Massachusetts residents who need health care are colliding with a hard reality: Having medical insurance doesn’t guarantee you can get treatment, particularly for psychiatric problems.
More than half of adults who sought mental health or addiction treatment in recent months had difficulty getting that care, according to a survey of 2,201 residents by the Blue Cross Blue Shield of Massachusetts Foundation in Boston. About 39 percent of those surveyed went without needed treatment. And about 13 percent went to an emergency room — even as about half of those patients acknowledged their condition was not an emergency, according to the survey.
The obstacle wasn’t a lack of insurance; the vast majority of patients were insured. Rather, the problem was that providers either did not accept their insurance or their practices were closed to new patients.
Lower-income patients were especially hard hit by the lack of access to care, as they were more likely to seek mental health and substance abuse treatment in the first place.
Karen Gromis, deputy director of the National Alliance on Mental Illness in Massachusetts, said the results are not surprising. “It’s what we hear constantly,’’ she said.
The Globe reported in October that Massachusetts has more mental health care providers per capita than any other state, more psychiatrists than anywhere else but Washington, D.C., and more child psychiatrists than all but D.C. and Rhode Island. Yet, only about half accept payment from the state and federal Medicaid program. Even when it comes to private insurance, only about half of psychiatrists in the Northeast take it.
Audrey Shelto, president of the foundation, said the nonprofit organization has received anecdotal reports that people can’t get appointments with mental health providers. But this is the first time the foundation has asked residents about access to mental health and substance abuse treatment since it began the surveys a decade ago.
“If change is going to happen at the magnitude that’s needed, it’s going to be necessary that we start building a more solid evidence base,’’ Shelto said.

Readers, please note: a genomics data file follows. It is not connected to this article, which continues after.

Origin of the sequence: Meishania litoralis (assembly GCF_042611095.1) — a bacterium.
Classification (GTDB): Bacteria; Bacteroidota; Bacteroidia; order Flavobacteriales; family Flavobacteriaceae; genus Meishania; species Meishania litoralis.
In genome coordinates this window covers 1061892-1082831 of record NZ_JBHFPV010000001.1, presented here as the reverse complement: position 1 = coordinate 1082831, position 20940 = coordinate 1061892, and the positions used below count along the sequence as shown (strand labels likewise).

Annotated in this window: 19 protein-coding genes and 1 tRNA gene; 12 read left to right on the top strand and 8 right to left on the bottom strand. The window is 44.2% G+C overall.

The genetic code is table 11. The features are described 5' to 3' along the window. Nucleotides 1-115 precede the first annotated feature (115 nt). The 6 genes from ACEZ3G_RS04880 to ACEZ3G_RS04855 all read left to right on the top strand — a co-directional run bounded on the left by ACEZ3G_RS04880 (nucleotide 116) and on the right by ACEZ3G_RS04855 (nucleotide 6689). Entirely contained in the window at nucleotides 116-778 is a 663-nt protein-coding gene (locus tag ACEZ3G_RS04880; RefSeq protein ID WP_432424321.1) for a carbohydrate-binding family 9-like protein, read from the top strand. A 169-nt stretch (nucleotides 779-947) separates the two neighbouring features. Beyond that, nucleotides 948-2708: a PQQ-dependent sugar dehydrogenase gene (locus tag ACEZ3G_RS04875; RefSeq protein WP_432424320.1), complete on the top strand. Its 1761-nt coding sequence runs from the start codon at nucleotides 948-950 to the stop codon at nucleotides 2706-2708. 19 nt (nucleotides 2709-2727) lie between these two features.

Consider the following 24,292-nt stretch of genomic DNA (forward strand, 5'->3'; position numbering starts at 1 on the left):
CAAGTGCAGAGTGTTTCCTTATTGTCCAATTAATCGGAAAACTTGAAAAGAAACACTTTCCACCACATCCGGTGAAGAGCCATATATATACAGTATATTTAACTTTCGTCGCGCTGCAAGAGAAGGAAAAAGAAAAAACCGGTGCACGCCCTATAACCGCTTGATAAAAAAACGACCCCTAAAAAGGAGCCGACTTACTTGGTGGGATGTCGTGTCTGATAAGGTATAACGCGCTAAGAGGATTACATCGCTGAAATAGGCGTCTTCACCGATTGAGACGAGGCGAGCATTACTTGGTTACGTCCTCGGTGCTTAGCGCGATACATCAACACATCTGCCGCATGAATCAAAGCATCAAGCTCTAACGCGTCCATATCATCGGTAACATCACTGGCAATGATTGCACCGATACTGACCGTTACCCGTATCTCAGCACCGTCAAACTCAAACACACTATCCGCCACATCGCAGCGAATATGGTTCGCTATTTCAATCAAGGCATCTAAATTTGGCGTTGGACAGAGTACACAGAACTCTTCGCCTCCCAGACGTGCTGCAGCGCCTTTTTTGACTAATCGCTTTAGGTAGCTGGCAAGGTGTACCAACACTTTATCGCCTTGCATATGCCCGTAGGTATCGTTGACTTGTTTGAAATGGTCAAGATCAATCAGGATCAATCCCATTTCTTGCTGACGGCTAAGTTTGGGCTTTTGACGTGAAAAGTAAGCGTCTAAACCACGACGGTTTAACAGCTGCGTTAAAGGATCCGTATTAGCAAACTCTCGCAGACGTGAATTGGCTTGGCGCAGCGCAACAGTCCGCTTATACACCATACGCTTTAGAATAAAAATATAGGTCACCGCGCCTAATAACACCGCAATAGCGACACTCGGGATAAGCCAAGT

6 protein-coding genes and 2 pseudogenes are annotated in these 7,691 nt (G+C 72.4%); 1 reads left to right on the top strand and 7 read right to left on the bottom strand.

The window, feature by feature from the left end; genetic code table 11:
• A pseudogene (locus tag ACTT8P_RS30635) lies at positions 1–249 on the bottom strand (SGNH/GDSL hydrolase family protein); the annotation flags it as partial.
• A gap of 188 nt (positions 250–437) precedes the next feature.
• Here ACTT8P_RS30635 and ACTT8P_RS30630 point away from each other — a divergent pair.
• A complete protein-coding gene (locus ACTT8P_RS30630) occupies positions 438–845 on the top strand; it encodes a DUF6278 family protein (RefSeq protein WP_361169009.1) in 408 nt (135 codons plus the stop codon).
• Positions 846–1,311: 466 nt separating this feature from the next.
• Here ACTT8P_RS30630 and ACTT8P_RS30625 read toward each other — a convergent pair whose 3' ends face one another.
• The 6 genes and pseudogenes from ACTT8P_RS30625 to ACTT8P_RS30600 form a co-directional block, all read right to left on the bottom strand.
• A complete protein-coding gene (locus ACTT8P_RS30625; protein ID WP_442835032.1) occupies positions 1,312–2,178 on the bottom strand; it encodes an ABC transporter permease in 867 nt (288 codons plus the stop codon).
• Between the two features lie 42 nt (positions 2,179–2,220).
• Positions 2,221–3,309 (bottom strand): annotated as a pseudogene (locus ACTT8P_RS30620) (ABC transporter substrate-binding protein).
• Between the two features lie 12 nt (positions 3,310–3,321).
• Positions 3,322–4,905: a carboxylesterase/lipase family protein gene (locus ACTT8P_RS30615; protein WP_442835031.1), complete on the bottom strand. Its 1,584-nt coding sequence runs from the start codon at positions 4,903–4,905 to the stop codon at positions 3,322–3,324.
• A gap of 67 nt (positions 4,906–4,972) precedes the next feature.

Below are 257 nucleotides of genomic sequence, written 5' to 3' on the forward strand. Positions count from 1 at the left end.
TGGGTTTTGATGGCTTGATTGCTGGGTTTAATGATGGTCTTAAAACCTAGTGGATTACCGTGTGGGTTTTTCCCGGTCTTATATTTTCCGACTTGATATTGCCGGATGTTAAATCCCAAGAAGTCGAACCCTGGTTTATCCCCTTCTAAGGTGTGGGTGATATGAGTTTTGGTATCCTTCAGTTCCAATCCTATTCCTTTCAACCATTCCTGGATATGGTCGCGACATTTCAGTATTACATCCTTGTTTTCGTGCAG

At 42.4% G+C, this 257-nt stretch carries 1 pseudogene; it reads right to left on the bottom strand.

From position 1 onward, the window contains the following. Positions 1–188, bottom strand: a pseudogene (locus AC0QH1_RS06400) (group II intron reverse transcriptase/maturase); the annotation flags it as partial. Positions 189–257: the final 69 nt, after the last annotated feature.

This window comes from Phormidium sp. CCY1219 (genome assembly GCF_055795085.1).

The survey was conducted by phone between February and May and asked residents about their experiences in the prior year.
Shelto and several other leaders who work in the field said solutions must include higher fees for psychiatrists, psychologists, and social workers. Medicaid and many private insurers don’t pay enough to practitioners, they said, who are already in constant demand.
On top of that, they spend hours on applications to join insurance networks, and on paperwork needed to get paid for treating patients.
Vic DiGravio, president of the Association for Behavioral Healthcare in Natick, said the Legislature and the Baker administration have invested heavily in mental health care and substance abuse treatment. Health and Human Services officials have said that Medicaid is increasing fees to mental health providers by $100 million between 2016 and 2020.
But when it comes down to the rates paid to an individual provider, the increases have not been enough to persuade more of them to participate in the program, said DiGravio, whose organization represents community-based mental health and addiction treatment organizations.
“The biggest crisis in access is to prescribers,’’ such as psychiatrists who can write prescriptions for medications, he said.
“For a clinic to have a doctor on staff to see patients on a regular basis, the rates don't cover their time.’’
Elissa Snook, spokeswoman for the state’s Medicaid program, said in an e-mail that rate increases for providers will hit this year, and that as the foundation report pointed out, “the problem of providers refusing to accept insurance extends to’’ private insurers, too.
The foundation survey also found that Massachusetts residents have difficulty accessing regular medical care — though apparently for different reasons than they do with mental health care. About 46 percent of respondents said they had difficulty getting health care treatment in general.
Shelto said this problem is more difficult to untangle. The cause may be a lack of primary care providers, and middle-income patients being unable to afford high deductibles and other cost-sharing required by their insurance policies. The results are similar to previous surveys, she said.
“Unfortunately, we aren’t making much progress in this area,’’ Shelto said.Liz Kowalczyk can be reached at firstname.lastname@example.org.